I have asked some of my bloggy friends how they keep track of this kind of information. Some of them keep it in the same place where they record what their children are reading. Others keep records in a computer file, or on a blog they host, or in an online program. One person I know just keeps a running list on an index card that he wears in his shirt pocket. These options all sound intriguing.

Except for one thing. They don't work for me.

I would have to remember the list and take it with me. I lose track of index cards and floating pieces of paper after a day or two. If I recorded my book lists with school records, then I would have to bring the school notebook with me or pull out a page of the school notebooks. If I used a computer, I would need to print out the information and take it along. I would also have to make new copies when I made updates.

Most of my book adventures are not planned in advance. Libraries and bookstores are a place where I relax, rather than a destination I plan to reach. Even more frustrating, I often find myself there unexpectedly. As we are doing other errands, we see an inviting bookstore and walk in the door, and there I am -- trying to remember again. I need something portable and of significant size and weight to stay with me. I need something that carries in a permanent way the trail of ideas and authors I have entertained.

This little book did all that for me. I am actually using it. Sometimes I do write my information on the wrong page. There are days when my handwriting is full of errors and I must strike through a line and make a mess (arrrggghhh) on the silky paper, but it's my mess -- my very own, messy trail through the joys of the written word.

I'm glad I found it.

Please note: I did not receive any compensation or free merchandise in exchange for my written review or my opinion about this book.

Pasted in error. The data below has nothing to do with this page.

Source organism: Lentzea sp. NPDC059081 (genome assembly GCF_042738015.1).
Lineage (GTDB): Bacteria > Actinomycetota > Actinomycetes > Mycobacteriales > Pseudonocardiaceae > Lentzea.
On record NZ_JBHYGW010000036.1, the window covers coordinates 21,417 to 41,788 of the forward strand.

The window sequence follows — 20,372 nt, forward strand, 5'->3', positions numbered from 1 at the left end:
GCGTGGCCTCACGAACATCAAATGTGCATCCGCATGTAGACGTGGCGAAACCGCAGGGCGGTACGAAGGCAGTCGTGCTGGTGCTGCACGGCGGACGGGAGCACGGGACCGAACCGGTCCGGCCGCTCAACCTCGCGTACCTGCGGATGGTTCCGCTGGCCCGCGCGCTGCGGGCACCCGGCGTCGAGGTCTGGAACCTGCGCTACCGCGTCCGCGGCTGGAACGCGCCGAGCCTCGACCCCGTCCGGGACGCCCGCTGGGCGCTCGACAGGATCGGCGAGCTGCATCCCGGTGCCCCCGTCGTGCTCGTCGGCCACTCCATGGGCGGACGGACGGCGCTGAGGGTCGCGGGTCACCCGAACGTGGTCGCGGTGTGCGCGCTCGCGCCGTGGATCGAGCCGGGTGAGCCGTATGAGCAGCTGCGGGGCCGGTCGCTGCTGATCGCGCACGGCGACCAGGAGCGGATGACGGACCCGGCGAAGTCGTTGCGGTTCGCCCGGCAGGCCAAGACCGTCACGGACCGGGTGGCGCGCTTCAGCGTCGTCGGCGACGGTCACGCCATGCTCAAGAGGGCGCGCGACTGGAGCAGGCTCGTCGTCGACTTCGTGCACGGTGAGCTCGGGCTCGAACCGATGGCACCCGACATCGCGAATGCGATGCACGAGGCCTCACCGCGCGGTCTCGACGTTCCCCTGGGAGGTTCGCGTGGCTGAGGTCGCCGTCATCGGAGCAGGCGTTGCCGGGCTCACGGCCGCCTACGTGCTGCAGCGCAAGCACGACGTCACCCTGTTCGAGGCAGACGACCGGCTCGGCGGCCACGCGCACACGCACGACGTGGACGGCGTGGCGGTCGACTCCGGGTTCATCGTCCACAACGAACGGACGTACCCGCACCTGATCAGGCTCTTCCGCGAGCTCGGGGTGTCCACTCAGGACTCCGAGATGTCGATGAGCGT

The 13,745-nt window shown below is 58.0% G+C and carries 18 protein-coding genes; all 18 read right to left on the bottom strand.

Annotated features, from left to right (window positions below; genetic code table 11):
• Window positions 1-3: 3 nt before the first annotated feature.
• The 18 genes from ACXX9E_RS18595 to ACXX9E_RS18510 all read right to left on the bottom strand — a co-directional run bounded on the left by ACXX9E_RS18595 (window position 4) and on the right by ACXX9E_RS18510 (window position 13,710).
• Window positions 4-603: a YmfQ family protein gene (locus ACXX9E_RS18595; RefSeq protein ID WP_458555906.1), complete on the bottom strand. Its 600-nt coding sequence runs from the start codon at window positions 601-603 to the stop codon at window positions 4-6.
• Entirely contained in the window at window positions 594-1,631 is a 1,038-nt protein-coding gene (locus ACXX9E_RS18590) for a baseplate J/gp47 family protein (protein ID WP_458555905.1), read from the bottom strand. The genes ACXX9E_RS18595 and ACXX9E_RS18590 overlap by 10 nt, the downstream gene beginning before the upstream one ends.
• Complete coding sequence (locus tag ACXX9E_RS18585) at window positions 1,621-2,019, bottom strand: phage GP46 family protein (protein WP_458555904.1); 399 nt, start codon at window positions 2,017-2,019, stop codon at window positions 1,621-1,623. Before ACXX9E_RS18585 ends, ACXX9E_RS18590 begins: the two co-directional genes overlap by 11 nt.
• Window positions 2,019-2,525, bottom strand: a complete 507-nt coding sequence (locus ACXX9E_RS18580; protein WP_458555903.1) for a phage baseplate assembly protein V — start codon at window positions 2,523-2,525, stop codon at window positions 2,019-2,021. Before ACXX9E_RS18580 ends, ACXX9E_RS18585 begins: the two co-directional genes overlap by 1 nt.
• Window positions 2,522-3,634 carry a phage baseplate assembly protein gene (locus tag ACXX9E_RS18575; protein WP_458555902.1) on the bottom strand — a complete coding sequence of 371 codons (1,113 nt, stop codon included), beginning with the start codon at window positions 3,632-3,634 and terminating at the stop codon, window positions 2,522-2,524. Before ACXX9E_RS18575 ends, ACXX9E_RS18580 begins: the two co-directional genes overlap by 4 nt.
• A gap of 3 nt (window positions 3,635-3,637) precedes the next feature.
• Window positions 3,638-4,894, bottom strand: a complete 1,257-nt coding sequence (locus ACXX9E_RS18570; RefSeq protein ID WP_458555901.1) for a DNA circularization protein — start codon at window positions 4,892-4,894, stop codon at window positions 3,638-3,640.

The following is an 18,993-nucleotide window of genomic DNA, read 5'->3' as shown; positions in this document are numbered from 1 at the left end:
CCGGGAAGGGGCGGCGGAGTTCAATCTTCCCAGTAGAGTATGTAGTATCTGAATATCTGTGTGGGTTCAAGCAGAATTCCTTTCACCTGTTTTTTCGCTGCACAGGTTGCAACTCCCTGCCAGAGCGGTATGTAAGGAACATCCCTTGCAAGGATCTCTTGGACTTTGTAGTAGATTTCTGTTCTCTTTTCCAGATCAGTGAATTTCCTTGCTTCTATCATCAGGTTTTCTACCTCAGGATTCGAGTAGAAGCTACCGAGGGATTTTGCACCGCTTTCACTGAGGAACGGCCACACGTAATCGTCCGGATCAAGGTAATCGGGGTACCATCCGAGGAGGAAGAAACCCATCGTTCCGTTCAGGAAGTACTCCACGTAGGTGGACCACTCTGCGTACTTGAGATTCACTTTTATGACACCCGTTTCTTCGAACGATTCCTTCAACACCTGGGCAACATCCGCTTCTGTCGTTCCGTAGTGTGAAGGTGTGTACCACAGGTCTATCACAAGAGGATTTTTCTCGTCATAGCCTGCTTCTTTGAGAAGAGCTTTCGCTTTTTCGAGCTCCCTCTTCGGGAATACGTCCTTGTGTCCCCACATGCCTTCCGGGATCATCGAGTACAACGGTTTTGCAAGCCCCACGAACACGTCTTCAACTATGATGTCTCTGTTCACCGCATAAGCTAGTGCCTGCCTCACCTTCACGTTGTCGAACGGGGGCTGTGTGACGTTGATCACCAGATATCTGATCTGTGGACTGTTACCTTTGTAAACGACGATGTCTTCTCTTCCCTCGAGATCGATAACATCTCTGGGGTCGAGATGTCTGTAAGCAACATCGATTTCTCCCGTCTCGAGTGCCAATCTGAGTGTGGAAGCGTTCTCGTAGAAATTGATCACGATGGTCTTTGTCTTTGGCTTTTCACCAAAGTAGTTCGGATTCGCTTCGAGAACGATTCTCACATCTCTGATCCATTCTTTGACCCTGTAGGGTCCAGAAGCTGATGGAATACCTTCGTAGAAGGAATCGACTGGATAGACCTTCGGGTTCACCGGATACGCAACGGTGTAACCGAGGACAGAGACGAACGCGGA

Have you ever had this problem? How do you keep track of your books?


  1. I keep track of them by recording them in the back of a journal, but the trouble is I fill the pages and set it aside. The list is contemporaneous with what's happening on the pages of my life, but then it too gets put aside.

    I like your idea.

  2. I found you through a link from Ann Voskamp earlier in the week and I'm enjoying your posts a lot.
    My "book-keeping" strategies are not at all organized. If I'm out and I see a title that intrigues me, I scribble down the title or ISBN on scrap paper from my wallet. Then later when I clear out my wallet, I transfer those scribblings to a file on my computer for book lists.
    Not so handy! Your book journal sounds very helpful.

  3. I keep a lovely, spiral-bound journal of books I've read and write a review of each one. In my purse, I carry a calendar, in the back of which I keep blank pages for books I come across at the bookstore that I'd like to read but don't want to buy. And, when I get a magazine with a book review, I cut it out and paste it in another 8.5 x 11 3-ring folder. But, usually, when I come across a book, I request it at the library right away or put it on my wish list at PaperBack Swap. I love that place.

  4. I have just started a small binder of lists, every time I get a book recommendation I write it in it's appropriate category. I have also started posting on my blog, my monthly reading list and then a monthly recap of books read...although I am behind for August! lol